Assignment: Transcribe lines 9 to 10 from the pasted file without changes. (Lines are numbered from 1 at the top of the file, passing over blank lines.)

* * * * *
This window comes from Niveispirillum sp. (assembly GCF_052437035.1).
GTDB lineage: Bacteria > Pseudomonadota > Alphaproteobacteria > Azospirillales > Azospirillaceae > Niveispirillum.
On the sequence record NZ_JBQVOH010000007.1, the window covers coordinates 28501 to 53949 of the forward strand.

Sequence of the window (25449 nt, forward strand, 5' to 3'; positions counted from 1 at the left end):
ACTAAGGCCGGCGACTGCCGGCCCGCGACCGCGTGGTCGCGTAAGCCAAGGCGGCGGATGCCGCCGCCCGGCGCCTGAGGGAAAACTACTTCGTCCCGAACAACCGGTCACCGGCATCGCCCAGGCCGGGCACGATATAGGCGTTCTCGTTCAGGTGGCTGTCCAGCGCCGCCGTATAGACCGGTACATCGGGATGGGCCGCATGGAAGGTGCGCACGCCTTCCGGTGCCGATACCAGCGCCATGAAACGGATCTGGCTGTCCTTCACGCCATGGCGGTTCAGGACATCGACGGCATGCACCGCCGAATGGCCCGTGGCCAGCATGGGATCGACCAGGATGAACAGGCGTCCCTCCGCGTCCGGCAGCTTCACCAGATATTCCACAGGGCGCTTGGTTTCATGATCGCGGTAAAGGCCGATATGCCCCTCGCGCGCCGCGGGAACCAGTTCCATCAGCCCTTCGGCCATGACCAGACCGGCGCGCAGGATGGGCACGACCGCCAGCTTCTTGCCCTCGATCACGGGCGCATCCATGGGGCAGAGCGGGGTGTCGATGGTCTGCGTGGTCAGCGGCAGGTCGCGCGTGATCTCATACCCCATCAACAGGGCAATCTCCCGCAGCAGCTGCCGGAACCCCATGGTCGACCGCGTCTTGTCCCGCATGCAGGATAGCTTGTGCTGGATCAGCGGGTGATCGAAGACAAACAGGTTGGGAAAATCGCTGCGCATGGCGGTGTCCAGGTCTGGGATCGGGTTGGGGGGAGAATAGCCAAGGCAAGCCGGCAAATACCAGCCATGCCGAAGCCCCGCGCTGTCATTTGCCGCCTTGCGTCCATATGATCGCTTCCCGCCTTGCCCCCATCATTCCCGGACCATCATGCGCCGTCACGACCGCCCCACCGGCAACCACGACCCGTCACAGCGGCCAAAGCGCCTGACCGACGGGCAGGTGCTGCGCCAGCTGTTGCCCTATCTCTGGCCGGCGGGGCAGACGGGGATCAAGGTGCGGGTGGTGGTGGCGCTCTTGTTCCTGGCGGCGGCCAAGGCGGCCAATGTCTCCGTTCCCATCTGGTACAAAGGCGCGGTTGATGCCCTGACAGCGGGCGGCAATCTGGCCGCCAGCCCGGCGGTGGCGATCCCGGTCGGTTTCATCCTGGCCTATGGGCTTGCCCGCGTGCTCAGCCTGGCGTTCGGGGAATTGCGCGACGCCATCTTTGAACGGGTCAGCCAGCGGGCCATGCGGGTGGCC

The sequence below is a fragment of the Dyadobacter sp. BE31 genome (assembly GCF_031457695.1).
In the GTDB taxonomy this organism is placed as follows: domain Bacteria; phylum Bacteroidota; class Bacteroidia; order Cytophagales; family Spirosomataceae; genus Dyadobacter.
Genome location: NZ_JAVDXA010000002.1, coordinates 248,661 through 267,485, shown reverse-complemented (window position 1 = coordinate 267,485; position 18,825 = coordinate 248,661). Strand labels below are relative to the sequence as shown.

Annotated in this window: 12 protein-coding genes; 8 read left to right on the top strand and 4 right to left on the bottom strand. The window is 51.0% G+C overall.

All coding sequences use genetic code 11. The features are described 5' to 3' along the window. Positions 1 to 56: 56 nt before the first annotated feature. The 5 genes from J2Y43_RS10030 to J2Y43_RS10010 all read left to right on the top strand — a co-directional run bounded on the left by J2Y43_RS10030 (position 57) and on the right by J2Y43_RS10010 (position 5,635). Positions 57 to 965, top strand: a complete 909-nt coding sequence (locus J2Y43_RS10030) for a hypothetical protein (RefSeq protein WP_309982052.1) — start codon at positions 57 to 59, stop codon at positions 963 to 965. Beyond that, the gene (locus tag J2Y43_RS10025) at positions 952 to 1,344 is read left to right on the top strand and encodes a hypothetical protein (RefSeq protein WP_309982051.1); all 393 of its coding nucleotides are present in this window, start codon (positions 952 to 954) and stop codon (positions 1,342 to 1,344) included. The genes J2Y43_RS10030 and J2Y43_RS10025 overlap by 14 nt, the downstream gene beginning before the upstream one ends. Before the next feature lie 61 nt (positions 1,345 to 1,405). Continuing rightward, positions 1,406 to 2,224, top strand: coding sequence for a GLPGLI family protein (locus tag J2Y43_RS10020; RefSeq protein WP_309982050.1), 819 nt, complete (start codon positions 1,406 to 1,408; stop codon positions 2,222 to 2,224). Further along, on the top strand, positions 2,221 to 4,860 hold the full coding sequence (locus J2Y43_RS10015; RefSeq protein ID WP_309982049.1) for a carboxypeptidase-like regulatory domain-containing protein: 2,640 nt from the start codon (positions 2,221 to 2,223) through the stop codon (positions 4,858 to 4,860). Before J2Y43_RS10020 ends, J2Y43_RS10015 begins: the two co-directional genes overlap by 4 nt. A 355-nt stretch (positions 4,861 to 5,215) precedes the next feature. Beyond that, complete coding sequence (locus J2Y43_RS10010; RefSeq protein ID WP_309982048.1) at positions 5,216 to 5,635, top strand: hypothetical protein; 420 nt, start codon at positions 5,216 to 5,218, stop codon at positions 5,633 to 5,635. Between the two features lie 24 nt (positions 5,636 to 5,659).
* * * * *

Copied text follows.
Annotated in this window: 12 protein-coding genes; 8 read left to right on the top strand and 4 right to left on the bottom strand. The window is 51.0% G+C overall.

All coding sequences use genetic code 11. The features are described 5' to 3' along the window. Positions 1 to 56: 56 nt before the first annotated feature. The 5 genes from J2Y43_RS10030 to J2Y43_RS10010 all read left to right on the top strand — a co-directional run bounded on the left by J2Y43_RS10030 (position 57) and on the right by J2Y43_RS10010 (position 5,635). Positions 57 to 965, top strand: a complete 909-nt coding sequence (locus J2Y43_RS10030) for a hypothetical protein (RefSeq protein WP_309982052.1) — start codon at positions 57 to 59, stop codon at positions 963 to 965. Beyond that, the gene (locus tag J2Y43_RS10025) at positions 952 to 1,344 is read left to right on the top strand and encodes a hypothetical protein (RefSeq protein WP_309982051.1); all 393 of its coding nucleotides are present in this window, start codon (positions 952 to 954) and stop codon (positions 1,342 to 1,344) included. The genes J2Y43_RS10030 and J2Y43_RS10025 overlap by 14 nt, the downstream gene beginning before the upstream one ends. Before the next feature lie 61 nt (positions 1,345 to 1,405). Continuing rightward, positions 1,406 to 2,224, top strand: coding sequence for a GLPGLI family protein (locus tag J2Y43_RS10020; RefSeq protein WP_309982050.1), 819 nt, complete (start codon positions 1,406 to 1,408; stop codon positions 2,222 to 2,224). Further along, on the top strand, positions 2,221 to 4,860 hold the full coding sequence (locus J2Y43_RS10015; RefSeq protein ID WP_309982049.1) for a carboxypeptidase-like regulatory domain-containing protein: 2,640 nt from the start codon (positions 2,221 to 2,223) through the stop codon (positions 4,858 to 4,860). Before J2Y43_RS10020 ends, J2Y43_RS10015 begins: the two co-directional genes overlap by 4 nt. A 355-nt stretch (positions 4,861 to 5,215) precedes the next feature. Beyond that, complete coding sequence (locus J2Y43_RS10010; RefSeq protein ID WP_309982048.1) at positions 5,216 to 5,635, top strand: hypothetical protein; 420 nt, start codon at positions 5,216 to 5,218, stop codon at positions 5,633 to 5,635. Between the two features lie 24 nt (positions 5,636 to 5,659).